The ASP4816 offered big‑console features in a project‑studio footprint, but its new souped‑up sibling offers that bit more...
For years now, since people first started working ‘in the box’ without a recording console, we’ve seen countless standalone products emerge whose purpose is to deliver separately the various functions once performed by a traditional mixer. You can buy racks of preamps, EQs, compressors, summing boxes, monitor controllers, cue‑mix facilities... the list goes on. Some of those can, of course, be very useful in their own right, but if you do a lot of recording, particularly of drum kits, full bands, other multi‑player ensembles, or anything else requiring lots of inputs and monitor mixes, you might find yourself adding several of these products to your setup. And in that scenario, there’s a very strong argument that you should just go back to using a console! A good console can prove more cost effective (assuming equivalent quality), but an analogue console in particular gives you hands‑on, one‑knob‑per‑function control in an intuitive, convenient layout.
Perhaps this is why recent years have seen the launch of several high‑quality analogue consoles, from the likes of Neve, SSL, API and Trident. Another name that has earned a very strong reputation in this market is Audient, who were founded by Dave Dearden and Gareth Davies back in 1997. The heritage stretches back further than that, though: the pair were behind the respected DDA consoles of the ’80s and ’90s, and worked on a range of consoles for other famous names over the years. In the last decade or so, Audient have increasingly catered for in‑the‑box and home studio producers, with two popular audio interface ranges (which offer remarkable quality for the money), as well as ADAT‑equipped preamps and monitor controllers, among other things. But they remain very active in the studio console market too, through their acclaimed ASP range of analogue mixers. They’re not ‘cheap’ by any means, but they’re far more keenly priced than anything I know of that’s comparable in quality.
The latest model, the ASP4816‑HE is very much a case of evolution rather than revolution, with much of its construction, circuitry and features being exactly the same as on the original ASP4816, released a decade ago and reviewed by Hugh Robjohns back in SOS October 2012. That model, which remains in production alongside the HE version, drew heavily on the original ASP8024 (SOS October 2000), which was treated six years ago to a Heritage Edition refresh (SOS September 2016). The ASP4816‑HE is a revision along similar lines, but includes some features not found in the 8024‑HE, and lacks some options that aren’t really needed due to the lower channel count.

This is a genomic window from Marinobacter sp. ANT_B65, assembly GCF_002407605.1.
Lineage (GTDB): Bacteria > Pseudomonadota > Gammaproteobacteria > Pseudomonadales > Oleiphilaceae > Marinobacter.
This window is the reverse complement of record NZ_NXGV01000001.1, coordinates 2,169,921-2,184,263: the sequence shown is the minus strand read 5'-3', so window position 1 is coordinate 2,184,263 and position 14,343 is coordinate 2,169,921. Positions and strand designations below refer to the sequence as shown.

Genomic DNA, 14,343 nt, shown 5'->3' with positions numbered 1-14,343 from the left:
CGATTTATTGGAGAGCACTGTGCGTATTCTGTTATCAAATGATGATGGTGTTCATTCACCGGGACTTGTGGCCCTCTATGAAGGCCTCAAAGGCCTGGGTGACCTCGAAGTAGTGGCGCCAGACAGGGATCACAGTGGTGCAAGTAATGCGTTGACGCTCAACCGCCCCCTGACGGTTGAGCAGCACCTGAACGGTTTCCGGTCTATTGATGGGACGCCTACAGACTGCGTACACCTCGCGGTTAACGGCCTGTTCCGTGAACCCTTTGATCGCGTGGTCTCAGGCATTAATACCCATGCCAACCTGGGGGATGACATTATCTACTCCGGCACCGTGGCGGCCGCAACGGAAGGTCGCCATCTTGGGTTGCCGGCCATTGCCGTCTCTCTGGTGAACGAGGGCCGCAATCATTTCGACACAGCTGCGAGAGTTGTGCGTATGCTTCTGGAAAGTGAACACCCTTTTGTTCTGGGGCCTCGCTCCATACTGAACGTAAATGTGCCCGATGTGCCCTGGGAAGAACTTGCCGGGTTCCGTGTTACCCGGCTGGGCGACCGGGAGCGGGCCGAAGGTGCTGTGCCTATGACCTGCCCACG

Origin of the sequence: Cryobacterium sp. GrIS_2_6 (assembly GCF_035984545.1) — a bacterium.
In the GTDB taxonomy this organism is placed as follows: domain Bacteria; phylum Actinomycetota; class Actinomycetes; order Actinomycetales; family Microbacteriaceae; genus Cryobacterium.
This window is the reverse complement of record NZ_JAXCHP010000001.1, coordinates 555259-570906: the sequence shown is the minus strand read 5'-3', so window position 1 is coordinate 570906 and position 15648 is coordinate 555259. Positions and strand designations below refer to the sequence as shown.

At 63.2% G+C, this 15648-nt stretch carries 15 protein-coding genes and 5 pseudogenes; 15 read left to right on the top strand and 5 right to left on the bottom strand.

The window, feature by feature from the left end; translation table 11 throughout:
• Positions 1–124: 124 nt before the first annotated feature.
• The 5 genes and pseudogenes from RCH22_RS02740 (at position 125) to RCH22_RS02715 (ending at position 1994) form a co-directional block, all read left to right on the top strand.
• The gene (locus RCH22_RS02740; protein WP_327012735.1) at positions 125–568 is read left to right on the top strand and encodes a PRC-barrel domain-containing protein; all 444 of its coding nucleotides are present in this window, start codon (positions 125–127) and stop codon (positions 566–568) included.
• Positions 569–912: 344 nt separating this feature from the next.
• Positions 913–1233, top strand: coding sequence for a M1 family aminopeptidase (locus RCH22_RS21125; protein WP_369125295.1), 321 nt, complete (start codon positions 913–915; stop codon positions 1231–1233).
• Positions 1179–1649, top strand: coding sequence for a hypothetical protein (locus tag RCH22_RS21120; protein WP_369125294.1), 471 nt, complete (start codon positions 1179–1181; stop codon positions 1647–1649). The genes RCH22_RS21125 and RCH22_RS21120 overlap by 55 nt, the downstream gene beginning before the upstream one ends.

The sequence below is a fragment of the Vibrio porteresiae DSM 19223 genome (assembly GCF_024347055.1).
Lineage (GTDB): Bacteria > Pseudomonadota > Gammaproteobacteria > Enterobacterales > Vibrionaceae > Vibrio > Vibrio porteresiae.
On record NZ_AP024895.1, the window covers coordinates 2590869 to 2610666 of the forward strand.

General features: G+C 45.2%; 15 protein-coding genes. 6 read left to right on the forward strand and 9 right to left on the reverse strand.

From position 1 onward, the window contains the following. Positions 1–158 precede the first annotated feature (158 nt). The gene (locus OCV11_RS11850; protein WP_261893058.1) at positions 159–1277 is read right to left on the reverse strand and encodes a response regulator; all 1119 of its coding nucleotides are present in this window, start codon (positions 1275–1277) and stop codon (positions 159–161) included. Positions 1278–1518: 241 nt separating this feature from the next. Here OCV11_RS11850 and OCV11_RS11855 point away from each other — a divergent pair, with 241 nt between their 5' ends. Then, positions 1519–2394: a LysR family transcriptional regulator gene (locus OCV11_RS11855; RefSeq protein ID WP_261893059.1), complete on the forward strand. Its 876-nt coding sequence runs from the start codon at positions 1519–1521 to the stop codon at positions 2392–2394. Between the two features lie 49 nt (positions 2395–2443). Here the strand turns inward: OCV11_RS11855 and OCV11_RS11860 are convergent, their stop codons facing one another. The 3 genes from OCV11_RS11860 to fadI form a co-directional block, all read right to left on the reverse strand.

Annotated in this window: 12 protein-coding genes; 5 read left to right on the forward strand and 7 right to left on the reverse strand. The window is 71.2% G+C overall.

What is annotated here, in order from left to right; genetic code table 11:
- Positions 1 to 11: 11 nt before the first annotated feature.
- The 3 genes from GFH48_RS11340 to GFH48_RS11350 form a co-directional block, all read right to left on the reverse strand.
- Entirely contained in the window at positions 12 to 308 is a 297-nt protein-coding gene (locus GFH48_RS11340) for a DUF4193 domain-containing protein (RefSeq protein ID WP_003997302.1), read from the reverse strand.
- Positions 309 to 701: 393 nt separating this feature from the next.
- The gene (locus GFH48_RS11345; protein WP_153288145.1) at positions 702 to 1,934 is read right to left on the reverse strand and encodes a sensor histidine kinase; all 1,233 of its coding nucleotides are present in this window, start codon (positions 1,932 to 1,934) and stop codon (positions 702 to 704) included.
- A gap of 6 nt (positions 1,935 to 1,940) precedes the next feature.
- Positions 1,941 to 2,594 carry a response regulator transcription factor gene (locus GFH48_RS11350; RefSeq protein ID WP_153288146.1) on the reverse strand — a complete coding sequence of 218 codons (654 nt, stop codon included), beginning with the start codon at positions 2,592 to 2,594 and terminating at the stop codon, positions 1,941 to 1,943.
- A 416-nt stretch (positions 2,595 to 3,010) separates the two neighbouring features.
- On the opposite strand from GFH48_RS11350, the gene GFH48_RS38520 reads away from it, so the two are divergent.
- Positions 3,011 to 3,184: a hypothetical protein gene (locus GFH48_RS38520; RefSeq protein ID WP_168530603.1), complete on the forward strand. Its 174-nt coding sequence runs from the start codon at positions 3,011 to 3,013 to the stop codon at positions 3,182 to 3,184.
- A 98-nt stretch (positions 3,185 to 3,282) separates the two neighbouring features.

At heart, then, the ASP4816‑HE is a 16:16:2 in‑line recording console, with 16 dual‑input mono channels being joined by 16 mono subgroup buses and a master stereo bus. But that’s underselling it a little, as will become clear when I discuss the subgroups below. Each input channel has one of Audient’s wonderful, clean‑sounding mic preamps, along with an EQ section, six aux sends, two cue‑mix sends and two faders: one long, one short, each with a pan pot and independent routing. Channels 5‑16 come as one of Audient’s standard 12‑channel blocks (as used in other consoles), while channels 1‑4 are on a separate four‑channel block. Amongst the other features are four stereo monitor outputs and monitor‑control facilities, a talkback mic input with footswitch‑operated talkback control, as well as a (post‑insert, pre‑fader) stereo bus compressor. Bar some cosmetic changes, all of this is just as it was on the original ASP4816 model.
New features in this Heritage Edition include what Audient describe as Vintage Mix Bus Processing, which can be switched in/out of the stereo mix bus signal path (pre inserts and compressor), and which I’ll cover in more detail below. There’s now a moving‑coil gain reduction meter for the mix‑bus compressor, and the compressor now also includes a ‘bass expansion’ feature — a side‑chain high‑pass filter to you and me! Audient seem proud about the use of discrete John Hardy 990 op‑amps in the signal path and bus‑processing chain, the main purpose of which is to lower the already low noise floor. There’s now a dedicated headphone amp too, a feature which more than one Audient console owner I know will welcome!
The metering has been treated to a refresh, with the LED meters now a classy‑looking white — not so bright that they dazzle, but they always remain easy to see. This change isn’t solely cosmetic, since the LEDs chosen are low‑power ones, and contribute to the console’s lower power consumption compared with the earlier model. Speaking of power, another tweak you probably won’t notice at first glance is that the HE version has a fanless, noise‑free, switch‑mode supply built into the console; you won’t need to find a home for a separate rack unit. I spent a full day checking out a console that...